Understanding different student needs in the teaching and learning process can be indeed helpful in determining whether the teaching and learning objectives are achieved. Different learners are blessed with different skills and abilities such that all of them need to be accommodated in the learning process and that is why an action plan needs to be formulated in order to ensure that this is achieved (Schlechty, 1997).
This action plan should be geared towards discovering each student needs and addressing these needs so as to enhance the teaching and learning process. When testing the learning process the two forms of testing that are most applicable are norm referencing and criterion referencing (Schlechty, 1997).
When a test is criterion referenced, testing is measured in terms of objectivity whereby the learner is gauged by checking whether he or she, uses an objective standard or achievement level. This entails finding out whether the learner meets the set standards so as to determine whether the learner satisfies the expectations of the education system.
Each grade or level in the education system has got its own standards which the learner has got to meet, so the test should be able to give results or the reflection of the capabilities of the learners regardless of the performance of others in the same level.
Norm referenced kind of tests are those that a student’s performance is measured in reference to the performance of a group (Miller, 1989). The composition of the norm group is usually the determinant of the performance of an individual in that group. For instance, when an individual’s performance in physics stands at the 90th percentile out of the possible 100 per cent, it is not obvious that the student is a good perform until the performance of the other norm group members is considered.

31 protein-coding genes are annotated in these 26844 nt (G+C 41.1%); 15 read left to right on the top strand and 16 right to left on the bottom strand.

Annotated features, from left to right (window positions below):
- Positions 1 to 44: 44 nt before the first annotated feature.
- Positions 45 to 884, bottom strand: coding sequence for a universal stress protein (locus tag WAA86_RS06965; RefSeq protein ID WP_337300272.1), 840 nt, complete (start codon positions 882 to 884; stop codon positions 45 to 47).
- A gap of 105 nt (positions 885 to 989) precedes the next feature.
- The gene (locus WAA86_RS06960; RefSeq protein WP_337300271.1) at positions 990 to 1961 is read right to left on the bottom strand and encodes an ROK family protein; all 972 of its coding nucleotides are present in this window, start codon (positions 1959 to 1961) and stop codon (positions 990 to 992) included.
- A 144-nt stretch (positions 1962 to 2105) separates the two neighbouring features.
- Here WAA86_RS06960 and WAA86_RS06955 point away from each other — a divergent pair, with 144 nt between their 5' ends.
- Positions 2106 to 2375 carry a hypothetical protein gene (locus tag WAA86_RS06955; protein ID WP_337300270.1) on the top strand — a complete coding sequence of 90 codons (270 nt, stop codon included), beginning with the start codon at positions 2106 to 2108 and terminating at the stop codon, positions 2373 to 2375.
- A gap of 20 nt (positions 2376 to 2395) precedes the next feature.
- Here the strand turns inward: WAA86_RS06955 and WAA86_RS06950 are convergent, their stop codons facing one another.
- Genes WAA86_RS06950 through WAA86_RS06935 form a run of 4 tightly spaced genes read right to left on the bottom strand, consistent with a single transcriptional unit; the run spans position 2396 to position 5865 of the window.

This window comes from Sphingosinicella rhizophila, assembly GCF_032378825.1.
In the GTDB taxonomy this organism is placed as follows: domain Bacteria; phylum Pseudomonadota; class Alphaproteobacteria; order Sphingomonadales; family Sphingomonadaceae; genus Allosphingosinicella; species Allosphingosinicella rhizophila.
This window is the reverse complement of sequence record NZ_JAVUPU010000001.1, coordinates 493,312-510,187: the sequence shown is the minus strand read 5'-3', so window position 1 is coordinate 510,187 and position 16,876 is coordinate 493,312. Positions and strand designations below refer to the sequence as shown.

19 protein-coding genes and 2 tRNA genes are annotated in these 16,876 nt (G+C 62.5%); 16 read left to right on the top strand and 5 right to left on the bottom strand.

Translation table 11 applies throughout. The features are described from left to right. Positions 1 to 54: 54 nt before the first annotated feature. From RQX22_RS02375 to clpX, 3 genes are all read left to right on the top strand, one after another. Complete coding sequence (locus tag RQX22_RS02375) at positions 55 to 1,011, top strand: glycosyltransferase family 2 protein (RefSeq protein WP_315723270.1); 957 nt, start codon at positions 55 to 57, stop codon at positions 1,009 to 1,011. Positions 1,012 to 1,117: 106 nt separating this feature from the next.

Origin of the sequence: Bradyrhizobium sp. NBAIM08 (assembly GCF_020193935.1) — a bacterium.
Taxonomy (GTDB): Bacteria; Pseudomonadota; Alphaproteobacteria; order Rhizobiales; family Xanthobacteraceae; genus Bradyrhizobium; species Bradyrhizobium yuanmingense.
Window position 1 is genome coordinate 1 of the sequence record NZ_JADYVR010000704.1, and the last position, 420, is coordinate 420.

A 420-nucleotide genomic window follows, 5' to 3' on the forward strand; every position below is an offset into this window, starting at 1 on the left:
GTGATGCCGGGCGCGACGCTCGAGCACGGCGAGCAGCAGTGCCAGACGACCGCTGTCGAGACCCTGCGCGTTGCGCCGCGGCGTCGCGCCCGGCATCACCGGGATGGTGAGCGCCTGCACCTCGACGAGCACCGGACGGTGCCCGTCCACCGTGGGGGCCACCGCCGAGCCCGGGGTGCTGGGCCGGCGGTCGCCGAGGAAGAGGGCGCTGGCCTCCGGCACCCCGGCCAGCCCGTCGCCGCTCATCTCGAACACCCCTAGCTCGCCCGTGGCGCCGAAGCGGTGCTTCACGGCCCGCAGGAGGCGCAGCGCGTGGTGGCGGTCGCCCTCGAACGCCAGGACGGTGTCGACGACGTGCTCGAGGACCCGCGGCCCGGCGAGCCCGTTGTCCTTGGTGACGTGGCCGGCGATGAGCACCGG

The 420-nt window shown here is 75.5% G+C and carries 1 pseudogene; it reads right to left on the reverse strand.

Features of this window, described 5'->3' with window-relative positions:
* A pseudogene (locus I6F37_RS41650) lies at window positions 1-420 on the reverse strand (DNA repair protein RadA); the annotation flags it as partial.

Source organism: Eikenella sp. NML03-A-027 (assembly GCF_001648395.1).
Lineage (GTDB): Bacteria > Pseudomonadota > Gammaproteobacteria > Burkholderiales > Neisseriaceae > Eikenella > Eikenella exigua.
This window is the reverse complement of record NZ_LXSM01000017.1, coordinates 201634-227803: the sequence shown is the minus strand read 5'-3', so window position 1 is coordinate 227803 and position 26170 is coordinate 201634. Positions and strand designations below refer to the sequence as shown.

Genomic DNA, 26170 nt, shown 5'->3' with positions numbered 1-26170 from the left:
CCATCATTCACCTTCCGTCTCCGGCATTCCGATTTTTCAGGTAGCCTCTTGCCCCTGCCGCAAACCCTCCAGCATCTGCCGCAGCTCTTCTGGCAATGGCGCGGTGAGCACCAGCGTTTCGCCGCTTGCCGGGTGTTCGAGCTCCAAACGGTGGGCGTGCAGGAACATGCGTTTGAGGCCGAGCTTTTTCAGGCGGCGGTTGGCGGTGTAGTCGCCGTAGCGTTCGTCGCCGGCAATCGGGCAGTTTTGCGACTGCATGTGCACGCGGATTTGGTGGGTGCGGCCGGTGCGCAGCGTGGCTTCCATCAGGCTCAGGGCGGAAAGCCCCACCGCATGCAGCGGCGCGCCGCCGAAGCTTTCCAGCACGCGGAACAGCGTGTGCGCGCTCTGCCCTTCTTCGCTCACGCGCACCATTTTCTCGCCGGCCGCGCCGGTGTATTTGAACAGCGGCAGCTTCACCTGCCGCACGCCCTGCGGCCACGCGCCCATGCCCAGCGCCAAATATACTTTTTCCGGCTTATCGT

So therefore norm referencing is important because many a time it helps the teacher gauge the performance of students so as to determine the student’s abilities. Once the student’s weaknesses and strengths are identified, then both the learner and the teacher are able to know which areas to improve on.
In criterion referenced tests, the student will show his or her ability to perform in a given task at a particular level (Popham, 1971). This way, an individual performs a task and the degree of difficulty is seen and this will be in direct reference to the capabilities of the individual at a personal level and not in reference to a group.
This way, the individual effort is measured not against any other student but rather individual effort is seen. The expected standards are usually set so that the student is measured and graded alongside these standards. Therefore when a test sets a goal for a student so that the student either passes or fails the test (Popham, 1971) is used basically to test the student at an individual level. Such tests are those used to grade students for graduation from one level of education to the next.
Both of these tests should measure the progress of the students towards achieving the goals of education. The skills of the learners should therefore be assessed appropriately (Popham, 1971). The learning task should at all times be viewed by the learners as a means of acquiring the necessary knowledge and skill such that when tested, they should not see this as a form of punishment.
The learners should be motivated by the tests to work hard not to satisfy the examiner and the teacher but rather to examine themselves and see whether the fruits of education are borne (Miller 1989).
Miller, L. J. (1989). Developing Norm Referenced Standardized Tests. New York. The Haworth Press Inc.
Popham, W. J. (1971). Criterion-Referenced Measurement: An Introduction. Englewood Cliffs, Educational. Technology Publications Inc.
Schlechty, P. C (1997). Inventing better schools: an Action Plan for Educational Reform. San Francisco. Jossey – Bass Inc.